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Brain Res. 2008 Oct 31;1238:108-17. doi: 10.1016/j.brainres.2008.07.103. Epub 2008 Aug 6.

Impaired spatial learning related with decreased expression of calcium/calmodulin-dependent protein kinase IIalpha and cAMP-response element binding protein in the pentylenetetrazol-kindled rats.

Author information

1
Department of Neurology, The Second Hospital of Hebei Medical University, Shijiazhuang, PR China.

Abstract

Although its effect on cognitive functions has been one of the hot topics in the present neuroscience research, the mechanism of epilepsy related cognitive impairment is not clearly revealed. Intracellular Ca(2+) plays an important role in regulating many cellular functions including learning and memory, this experiment was therefore conducted, in which, we observed the behaviors of chronic epileptic rats kindled by pentylenetetrazol (PTZ) through Morris water maze (MWM), examined the concentration of intracellular free calcium ([Ca(2+)](i)) with flow cytometry, and tested the expression of calcium/calmodulin-dependent protein kinase IIalpha (CaMKII(alpha)) and cAMP-response element binding protein (CREB) in hippocampus of those rats using western blot and reverse transcription-polymerase chain reaction (RT-PCR). The results demonstrate impaired ability of spatial learning and memory, increased concentration of [Ca(2+)](i), decreased expression levels of total CaMKII(alpha), phosphorylated CaMKII(alpha) (P-CaMKII(alpha)) and phosphorylated CREB (P-CREB) and decreased levels of CaMKII(alpha) mRNA and CREB mRNA of the epileptic rats compared with the normal control rats. Moreover, Nimodipine, an inhibitor of voltage-dependent L-type Ca(2+) channels (VDCCs), reduced the Racine's stage, improved the ability of spatial learning and memory, reversed the effect of Ca(2+) influx and expression levels of CaMKII(alpha) and CREB of the epileptic rats. We concluded that Ca(2+) influx, CaMKII(alpha) and CREB expression levels in hippocampus of chronic epileptic rats may be related with their impaired spatial learning and memory.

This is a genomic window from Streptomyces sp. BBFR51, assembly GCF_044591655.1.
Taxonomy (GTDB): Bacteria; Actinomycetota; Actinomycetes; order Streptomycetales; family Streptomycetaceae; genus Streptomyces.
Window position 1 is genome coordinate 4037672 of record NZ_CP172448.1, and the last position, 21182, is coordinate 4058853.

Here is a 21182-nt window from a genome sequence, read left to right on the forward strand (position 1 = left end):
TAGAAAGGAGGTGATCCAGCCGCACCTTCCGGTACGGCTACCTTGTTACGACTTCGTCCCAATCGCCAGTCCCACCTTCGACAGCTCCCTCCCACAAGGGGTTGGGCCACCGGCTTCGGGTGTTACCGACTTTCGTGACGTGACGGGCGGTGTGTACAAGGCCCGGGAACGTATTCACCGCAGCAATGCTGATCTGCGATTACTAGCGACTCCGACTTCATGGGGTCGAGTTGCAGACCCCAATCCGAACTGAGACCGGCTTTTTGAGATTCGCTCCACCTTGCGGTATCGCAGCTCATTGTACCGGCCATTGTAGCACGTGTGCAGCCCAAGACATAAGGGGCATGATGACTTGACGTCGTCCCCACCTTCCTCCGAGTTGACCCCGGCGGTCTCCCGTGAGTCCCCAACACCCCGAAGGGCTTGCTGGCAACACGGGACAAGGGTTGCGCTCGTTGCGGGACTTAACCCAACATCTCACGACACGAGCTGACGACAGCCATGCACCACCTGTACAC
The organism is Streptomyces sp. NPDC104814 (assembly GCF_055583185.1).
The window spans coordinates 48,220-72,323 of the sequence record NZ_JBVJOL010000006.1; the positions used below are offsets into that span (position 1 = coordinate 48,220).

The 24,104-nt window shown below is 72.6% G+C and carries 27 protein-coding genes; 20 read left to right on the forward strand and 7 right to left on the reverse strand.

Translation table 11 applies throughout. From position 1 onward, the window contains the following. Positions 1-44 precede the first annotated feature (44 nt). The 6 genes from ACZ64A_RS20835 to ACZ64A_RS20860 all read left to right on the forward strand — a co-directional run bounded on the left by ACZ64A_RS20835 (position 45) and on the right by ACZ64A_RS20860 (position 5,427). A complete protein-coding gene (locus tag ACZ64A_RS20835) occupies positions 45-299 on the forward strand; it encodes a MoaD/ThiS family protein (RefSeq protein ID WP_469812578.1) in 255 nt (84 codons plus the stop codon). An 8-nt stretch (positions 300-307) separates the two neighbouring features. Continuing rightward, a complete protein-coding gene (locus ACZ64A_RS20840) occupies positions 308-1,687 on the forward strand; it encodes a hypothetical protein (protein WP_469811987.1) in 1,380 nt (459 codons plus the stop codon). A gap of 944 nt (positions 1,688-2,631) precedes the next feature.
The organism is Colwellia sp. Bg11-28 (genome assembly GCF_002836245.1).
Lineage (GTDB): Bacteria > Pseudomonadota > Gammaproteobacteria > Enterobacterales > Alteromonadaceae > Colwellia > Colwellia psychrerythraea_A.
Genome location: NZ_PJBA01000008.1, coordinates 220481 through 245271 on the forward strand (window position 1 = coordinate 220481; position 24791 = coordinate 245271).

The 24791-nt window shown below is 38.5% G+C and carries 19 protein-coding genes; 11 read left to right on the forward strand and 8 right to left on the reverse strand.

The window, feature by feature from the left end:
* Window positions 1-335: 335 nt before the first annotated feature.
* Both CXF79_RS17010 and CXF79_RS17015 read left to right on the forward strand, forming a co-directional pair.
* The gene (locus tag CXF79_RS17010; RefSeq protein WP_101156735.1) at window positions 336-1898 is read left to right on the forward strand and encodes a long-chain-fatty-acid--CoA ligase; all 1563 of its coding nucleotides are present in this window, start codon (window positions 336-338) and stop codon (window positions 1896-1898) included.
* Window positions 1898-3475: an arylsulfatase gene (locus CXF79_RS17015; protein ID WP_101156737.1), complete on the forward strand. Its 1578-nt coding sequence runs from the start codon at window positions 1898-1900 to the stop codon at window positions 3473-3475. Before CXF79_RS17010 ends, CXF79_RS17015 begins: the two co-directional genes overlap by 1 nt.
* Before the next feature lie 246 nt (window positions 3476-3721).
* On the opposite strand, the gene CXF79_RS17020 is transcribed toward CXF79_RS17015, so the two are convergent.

PMID:
18710651
DOI:
10.1016/j.brainres.2008.07.103
[Indexed for MEDLINE]

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